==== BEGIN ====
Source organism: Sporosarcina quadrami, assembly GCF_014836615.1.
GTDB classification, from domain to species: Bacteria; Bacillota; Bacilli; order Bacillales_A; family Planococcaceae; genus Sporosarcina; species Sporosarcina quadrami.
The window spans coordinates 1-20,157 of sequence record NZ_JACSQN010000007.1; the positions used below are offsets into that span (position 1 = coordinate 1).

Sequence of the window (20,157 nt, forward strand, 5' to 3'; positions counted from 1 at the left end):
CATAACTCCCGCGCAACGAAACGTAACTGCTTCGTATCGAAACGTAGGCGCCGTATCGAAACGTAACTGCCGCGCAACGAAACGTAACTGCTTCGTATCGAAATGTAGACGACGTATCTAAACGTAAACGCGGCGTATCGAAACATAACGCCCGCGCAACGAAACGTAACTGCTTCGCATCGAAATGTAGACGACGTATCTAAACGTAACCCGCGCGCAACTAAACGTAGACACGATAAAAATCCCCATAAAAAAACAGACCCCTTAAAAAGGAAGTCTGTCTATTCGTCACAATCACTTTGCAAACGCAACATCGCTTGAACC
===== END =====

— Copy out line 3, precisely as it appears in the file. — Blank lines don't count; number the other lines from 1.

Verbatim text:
The window spans coordinates 1-20,157 of sequence record NZ_JACSQN010000007.1; the positions used below are offsets into that span (position 1 = coordinate 1).